Suspension stick


Stearyl alcohol




PPG-14 butylether


Hydrog. castor oil







This classes can be subdevided into the groups white anhydrous gel sticks, clear anhydrous gel sticks, clear water-based soapgel sticks. The last mentioned is discussed in the deodorant chapter.

White Anhydrous Gel Sticks. Shear solids or ultra-clear solids are synonyms for sticks with improved wash-out performance compared with the classic suspension sticks. They contain N-acyl aminoacid amides (N-lauroyl-L-glutamic acid dibutylamide) and 12-hydroxyacid as gelling agents for an oil-phase mixture (e.g., silicone oil/mineral oil). The wash-out agent is an ethoxylated solubilizer like Ceteareth-20. These white sticks turn clear after application to the skin (no-residue stick) [46].

Clear Anhydrous Gel Sticks. They are quite popular in the United States because clarity is associated by the consumer with a lack of white residue on skin, no dangerous ingredients, and high efficacy. A typical gelling agent is dibenzylidene sorbitol (dibenzyaldehyd monosorbitol acetal, DBMSA). This acetale is not stable in an acidic aqueous environment [47]. The sticks usually contain a high level of alcohol and/or polyols. At high polyol concentration the active is regarded to be solubilized instead of suspended in the gel matrix [48]. An alternative gelling agent is a polyamide [49].

White anhydrous gel sticks


Clear anhydrous gel sticks


N-Lauroyl-glutamic acid dibutyl amide


Dibenzylidene sorbitol


12-Hydroxystearic acid


Dimethicone copolyol




Diisopropyl sebacate


Hydrog. polyisobutene




Diisopropyl myristate




Antiperspirant powder




Antiperspirant powder

Emulsion Sticks:

They can be grouped into clear o/w emulsions, white w/o emulsions, and clear w/s: emulsion gels. The last mentioned is will be discussed shortly.

Clear O/W Emulsions. They contain a high surfactant combination with the active solubilized in the external water phase. The high concentration of surfactants is a disadvantage; no products based on this technology are known to the author [47].

W/O-Emulsion Sticks.

The water phase containing the active is solubilized by a surfactant like Polyglycerol-4 Isostearate. A typical example for an oil/wax-phase combination is a mixture of silicone oil/stearylalkohol [50].

W/O Emulsion Stick


Stearyl alcohol


Volatile silicone


Mineral oil


2-Methyl-2,4 pentandiol


Polyglyceryl-4 isost.


ACH solution (50%)

Soft Sticks (Soft Solids, Smooth-Ons)

These sticks can be differentiated into two subgroups: white, anhydrous creams (suspensions) and clear water-in-silicone emulsion gels. Both delivery systems are packed in a container that gives the impression of a stick. The suspension or gel is extruded onto the skin from holes in the top of the stick container to a wide smooth area around the holes.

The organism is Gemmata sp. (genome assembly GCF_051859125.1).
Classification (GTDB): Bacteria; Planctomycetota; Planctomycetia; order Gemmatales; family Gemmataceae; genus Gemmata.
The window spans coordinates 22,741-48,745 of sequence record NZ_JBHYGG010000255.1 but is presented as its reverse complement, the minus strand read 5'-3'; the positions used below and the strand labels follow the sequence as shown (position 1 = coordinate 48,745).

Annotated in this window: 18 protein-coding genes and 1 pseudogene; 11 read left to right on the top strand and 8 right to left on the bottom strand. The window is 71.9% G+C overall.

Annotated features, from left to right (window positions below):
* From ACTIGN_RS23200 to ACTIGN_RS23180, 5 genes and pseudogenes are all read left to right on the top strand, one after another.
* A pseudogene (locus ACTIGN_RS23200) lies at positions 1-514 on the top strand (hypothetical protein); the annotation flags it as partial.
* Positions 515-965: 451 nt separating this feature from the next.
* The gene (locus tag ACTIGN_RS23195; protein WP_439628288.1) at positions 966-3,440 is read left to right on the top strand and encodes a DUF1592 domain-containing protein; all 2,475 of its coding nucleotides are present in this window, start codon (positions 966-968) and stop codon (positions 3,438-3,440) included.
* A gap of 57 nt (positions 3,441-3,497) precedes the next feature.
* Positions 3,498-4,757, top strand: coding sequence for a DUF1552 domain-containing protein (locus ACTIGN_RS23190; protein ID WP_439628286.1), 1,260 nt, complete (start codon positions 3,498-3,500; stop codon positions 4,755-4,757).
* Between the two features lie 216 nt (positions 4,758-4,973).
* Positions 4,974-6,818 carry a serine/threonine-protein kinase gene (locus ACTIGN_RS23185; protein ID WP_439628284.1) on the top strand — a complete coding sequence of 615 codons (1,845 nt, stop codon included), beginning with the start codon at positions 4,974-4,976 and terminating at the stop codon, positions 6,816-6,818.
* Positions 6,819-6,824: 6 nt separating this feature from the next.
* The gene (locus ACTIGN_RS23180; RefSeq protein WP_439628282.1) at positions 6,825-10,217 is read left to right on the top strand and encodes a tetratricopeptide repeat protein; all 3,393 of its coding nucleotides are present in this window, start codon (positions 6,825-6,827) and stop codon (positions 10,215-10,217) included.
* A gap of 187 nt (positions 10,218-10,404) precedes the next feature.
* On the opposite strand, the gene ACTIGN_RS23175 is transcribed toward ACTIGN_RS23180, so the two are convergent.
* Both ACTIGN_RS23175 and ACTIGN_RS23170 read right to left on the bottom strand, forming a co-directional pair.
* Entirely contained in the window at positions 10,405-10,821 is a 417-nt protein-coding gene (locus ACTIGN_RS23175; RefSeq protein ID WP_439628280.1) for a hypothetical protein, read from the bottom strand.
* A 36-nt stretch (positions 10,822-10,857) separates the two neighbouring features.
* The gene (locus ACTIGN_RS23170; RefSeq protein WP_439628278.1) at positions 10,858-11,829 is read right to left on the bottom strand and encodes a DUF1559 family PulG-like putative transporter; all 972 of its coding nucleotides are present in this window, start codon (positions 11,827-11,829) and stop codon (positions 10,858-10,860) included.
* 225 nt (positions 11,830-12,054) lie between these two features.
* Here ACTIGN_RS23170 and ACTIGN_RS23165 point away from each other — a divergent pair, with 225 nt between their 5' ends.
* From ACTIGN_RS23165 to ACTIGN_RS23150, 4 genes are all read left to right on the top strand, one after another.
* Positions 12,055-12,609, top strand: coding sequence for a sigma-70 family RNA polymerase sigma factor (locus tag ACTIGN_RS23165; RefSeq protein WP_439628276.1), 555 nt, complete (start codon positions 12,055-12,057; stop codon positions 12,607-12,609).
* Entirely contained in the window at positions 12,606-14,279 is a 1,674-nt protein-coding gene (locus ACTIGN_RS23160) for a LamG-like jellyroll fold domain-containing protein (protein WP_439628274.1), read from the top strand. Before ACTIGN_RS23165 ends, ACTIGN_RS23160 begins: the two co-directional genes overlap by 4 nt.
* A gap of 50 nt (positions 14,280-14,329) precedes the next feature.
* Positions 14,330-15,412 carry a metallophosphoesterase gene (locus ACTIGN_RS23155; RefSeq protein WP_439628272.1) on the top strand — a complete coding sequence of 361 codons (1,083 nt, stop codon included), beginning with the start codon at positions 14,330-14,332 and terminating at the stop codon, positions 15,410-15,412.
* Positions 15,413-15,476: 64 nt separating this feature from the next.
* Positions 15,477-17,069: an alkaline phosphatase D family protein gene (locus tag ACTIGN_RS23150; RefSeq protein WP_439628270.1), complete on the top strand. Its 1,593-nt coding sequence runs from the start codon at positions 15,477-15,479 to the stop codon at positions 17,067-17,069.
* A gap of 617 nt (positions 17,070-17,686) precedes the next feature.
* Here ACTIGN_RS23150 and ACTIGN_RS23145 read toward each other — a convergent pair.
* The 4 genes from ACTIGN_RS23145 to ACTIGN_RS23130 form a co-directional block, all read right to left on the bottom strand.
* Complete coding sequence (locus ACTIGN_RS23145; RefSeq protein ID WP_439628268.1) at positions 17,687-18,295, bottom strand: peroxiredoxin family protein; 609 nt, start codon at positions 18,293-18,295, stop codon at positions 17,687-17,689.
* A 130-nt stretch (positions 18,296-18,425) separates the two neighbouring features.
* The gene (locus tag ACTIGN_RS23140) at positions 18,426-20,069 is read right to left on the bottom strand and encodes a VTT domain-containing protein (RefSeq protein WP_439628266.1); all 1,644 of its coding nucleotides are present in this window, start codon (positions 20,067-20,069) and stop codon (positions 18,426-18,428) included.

White, Anhydrous Creams. These creams contain an antiperspirant active, a volatile and nonvolatile silicone oil and a thickener (N-acyl glutamic acid amide).

Clear Water-in-Silicone Emulsion Gels. These formulations can be achieved by adjusting the refractive index of the water and silicone-oil phase. Silicone formulation aids (Dow Corning 3225 C) are mixtures of cyclomethicone and dimethicone copolyol helping to solubilize the active [7,46,48,51]. Low surface tension of cyclomethicones facilitates good spreading of a product on the skin and reduces the tackiness of anti-perspirant actives.

Antiperspirant Roll-Ons

Roll-on products can be differentiated into several categories (see Fig. 2). O/W emulsion-based delivery systems are quite popular in Europe, whereas anhydrous suspension roll-ons or transparent water-in-silicone emulsions are preferred in the United States. A new trend concerning the size of the roll-on applicator has been identified. Consumers prefer the big-ball format (3.0-3.5 cm) because of the ease of applying the product to the underarm pit [52]. The popularity of roll-ons in general is due to the nongreasy and nonoily feel in the axilla and the good spreadability of the content on the underarm skin.

Clear Hydroalcoholic Roll-On

This delivery system contains a water/alcohol solution of the antiperspirant active thickened with a water-soluble polymer like hydroxyethylcellulose. The alcohol in the formula gives, compared with the clear aqueous solution-based roll-ons, a fresh sensation in the

Figure 2 Overview of cosmetic Deo/AP-roll-on types.

Figure 2 Overview of cosmetic Deo/AP-roll-on types.

axilla and faciliates drying of the product. Excellent antiperspirant efficacy is another benefit of hydroalcoholic roll-ons.

O/W Emulsion Roll-On

This delivery system uses ethoxylated surfactants like PEG-40 stearate to solubilize an oil phase like mineral oil. The active is dissolved in the outer phase, allowing the formulation of a highly effective product. In alcohol-free formulated systems microbiological stability has to be checked.

O/W emulsion roll-on


Hydroalcoholic roll-on


PEG-40 stearate


Antiperspirant active


Cetyl alcohol


PPG-5 ceteth 20


Mineral oil